Loadedog’s New Year Message

The year draweth to its end. Hooray! There’s little to be cheery about however. Doom and gloom looming on so many fronts can get one down, even though here in leafy suburban Canberra the harsher of life’s realities are kept safely at bay.

We’ve even had a nice little bit of rain lately, belying the fact that we are in the grip of a seemingly endless drought that will soon have us drinking our own pee. Though not if the people of Townsville are any guide to the fortunes of this, on first examination, rather sensible idea – someone should have told them that all water is recycled and has traveled through the bellies of countless creatures since time immemorial, but anyway. Fortunately there is a better way, but unfortunately the powers that be won’t have any truck with men pissing sitting down. It’s just not manly.

The idea of pissing in good drinking water, then purifying that water so we can drink it again, is plain silly. Wouldn’t it be better to piss somewhere else and drink the water you would otherwise have wasted carrying the pee to be treated? This becomes an interesting proposition when you realise that urine must be separated from waste water because it is too high in nutrients – useful nutrients, though not so good when deposited in rivers and oceans. Nutrients so valuable that companies could make a profit collecting urine and making fertiliser out of it.

So says the New Scientist anyway in a story about trial projects underway in Europe involving ‘no-mix’ toilets with a separate chute, located inside at the front, for gathering urine. While I personally favour simply fertilising the ground directly, not everyone has that much ground to spread their wee over, whereas this idea can be universally applied.

Simpler still would be the installation of a separate ‘weeing’ toilet, situated over a 40 gallon tank in a dunny in the back yard somewhere. Whichever way the urine is diverted, it is clear that an idea like this should be part of Australia’s immediate response to climate change.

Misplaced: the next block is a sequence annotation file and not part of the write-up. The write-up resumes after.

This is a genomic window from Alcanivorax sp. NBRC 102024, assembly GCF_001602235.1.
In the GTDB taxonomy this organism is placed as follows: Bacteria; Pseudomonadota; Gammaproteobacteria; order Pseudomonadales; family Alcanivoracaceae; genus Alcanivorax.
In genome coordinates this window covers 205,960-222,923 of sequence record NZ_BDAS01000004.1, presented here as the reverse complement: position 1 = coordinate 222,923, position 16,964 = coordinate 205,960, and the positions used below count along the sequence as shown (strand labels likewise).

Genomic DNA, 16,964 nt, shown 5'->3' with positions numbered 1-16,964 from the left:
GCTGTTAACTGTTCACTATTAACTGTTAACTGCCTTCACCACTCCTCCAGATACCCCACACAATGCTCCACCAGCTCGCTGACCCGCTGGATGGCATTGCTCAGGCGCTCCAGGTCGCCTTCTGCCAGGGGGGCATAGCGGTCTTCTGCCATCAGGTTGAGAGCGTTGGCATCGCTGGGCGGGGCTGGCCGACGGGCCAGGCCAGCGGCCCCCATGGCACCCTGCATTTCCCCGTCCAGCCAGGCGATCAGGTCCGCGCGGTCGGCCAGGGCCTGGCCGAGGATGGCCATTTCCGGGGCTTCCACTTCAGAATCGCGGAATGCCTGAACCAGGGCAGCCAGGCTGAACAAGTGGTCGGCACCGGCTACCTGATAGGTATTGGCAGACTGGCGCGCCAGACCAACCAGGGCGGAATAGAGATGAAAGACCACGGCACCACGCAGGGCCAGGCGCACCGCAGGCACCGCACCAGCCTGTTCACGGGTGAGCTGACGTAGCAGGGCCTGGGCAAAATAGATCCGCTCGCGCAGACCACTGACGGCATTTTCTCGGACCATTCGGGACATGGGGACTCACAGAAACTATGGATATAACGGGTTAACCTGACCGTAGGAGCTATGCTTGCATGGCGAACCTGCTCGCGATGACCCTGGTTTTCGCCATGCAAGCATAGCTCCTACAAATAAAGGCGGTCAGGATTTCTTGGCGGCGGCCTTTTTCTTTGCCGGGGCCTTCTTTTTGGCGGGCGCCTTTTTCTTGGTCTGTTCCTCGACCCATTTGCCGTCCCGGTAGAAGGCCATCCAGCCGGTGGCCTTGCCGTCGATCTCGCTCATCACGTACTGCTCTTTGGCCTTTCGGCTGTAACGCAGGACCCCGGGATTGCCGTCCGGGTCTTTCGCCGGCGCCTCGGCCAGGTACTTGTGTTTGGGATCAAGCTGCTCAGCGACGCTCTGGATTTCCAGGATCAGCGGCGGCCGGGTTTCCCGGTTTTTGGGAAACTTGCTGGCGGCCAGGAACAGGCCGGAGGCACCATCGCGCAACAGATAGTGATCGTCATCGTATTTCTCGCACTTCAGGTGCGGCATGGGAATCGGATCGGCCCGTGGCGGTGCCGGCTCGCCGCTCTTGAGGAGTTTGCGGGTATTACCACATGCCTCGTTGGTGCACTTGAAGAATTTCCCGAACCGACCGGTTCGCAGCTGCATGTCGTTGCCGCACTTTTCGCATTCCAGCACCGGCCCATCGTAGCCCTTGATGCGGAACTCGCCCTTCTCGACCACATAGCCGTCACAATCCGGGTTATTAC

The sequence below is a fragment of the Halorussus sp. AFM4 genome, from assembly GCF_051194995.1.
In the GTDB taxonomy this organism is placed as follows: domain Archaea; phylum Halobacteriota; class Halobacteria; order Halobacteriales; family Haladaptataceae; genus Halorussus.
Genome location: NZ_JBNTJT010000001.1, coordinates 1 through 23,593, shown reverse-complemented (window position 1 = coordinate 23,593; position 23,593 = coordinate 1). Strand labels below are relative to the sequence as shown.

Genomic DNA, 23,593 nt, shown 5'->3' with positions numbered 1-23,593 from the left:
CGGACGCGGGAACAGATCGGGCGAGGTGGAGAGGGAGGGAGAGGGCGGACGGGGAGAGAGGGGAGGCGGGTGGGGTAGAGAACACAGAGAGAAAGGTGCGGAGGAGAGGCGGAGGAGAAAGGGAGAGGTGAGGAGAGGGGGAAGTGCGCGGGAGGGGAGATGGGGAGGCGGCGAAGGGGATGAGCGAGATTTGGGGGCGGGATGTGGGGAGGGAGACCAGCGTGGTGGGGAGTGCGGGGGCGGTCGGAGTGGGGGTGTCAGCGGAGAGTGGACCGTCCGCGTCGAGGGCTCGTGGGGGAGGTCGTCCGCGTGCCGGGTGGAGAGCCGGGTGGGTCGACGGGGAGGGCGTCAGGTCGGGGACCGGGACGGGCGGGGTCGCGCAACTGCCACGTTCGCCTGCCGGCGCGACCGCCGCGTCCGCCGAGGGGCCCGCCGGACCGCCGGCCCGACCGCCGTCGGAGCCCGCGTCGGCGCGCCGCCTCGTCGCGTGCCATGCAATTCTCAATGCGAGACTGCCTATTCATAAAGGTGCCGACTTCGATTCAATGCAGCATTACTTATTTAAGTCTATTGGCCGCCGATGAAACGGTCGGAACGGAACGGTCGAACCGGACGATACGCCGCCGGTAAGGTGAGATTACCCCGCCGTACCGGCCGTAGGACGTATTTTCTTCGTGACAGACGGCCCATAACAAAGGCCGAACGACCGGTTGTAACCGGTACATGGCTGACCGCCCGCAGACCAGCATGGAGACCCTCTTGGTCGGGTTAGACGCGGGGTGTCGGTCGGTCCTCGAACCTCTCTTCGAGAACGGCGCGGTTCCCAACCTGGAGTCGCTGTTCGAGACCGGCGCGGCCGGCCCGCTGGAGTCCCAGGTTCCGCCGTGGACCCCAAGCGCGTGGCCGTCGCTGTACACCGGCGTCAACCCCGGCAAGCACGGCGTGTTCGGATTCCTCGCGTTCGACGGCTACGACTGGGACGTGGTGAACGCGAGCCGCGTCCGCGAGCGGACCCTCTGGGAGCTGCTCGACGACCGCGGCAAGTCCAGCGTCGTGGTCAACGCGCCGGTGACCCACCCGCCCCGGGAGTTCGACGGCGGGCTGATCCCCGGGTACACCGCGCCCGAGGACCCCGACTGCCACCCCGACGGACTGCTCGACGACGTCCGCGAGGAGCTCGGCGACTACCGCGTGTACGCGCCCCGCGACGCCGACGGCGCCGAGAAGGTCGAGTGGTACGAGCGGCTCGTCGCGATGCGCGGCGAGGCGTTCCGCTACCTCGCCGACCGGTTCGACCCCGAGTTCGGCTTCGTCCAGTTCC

Along with the benefits of reduced water usage and a handy source of fertiliser, diverting urine from waste water has the additional benefit of turning water treatment facilities into net energy producers from reduced treatment requirements and increased methane production.

It all sounds pretty reasonable, but there are many issues and fine details to iron out, not least the men pissing sitting down thing. The no-mix toilets, you see, will work better for a man if he’s sitting facing forward than trying to shoot from above. If I ever do pee in a toilet, I generally do it sitting down, mainly from laziness and the love of a spot of magazine reading, so this means nothing to me, but apparently some men find the idea emasculating.

The point is that schemes such as these (and there are many more ways that Australians can intelligently reduce their toll on the environment) should be assessed on a long-term cost benefit analysis basis, ranked according to priority, feasibility, what-have-you, and proceeded with, post haste, as nation building projects, funded by budget surpluses and, if need be, tax increases.

I propose a National Climate Change Convention with the best minds in science, politics, business and environmentalism to gather and assess the world’s best technology in water and power efficiency with which to set a national agenda to prepare Australia for the inevitable climate change to come and to reduce, as much as possible, our contribution to worsening global warming.

Happy New Year.

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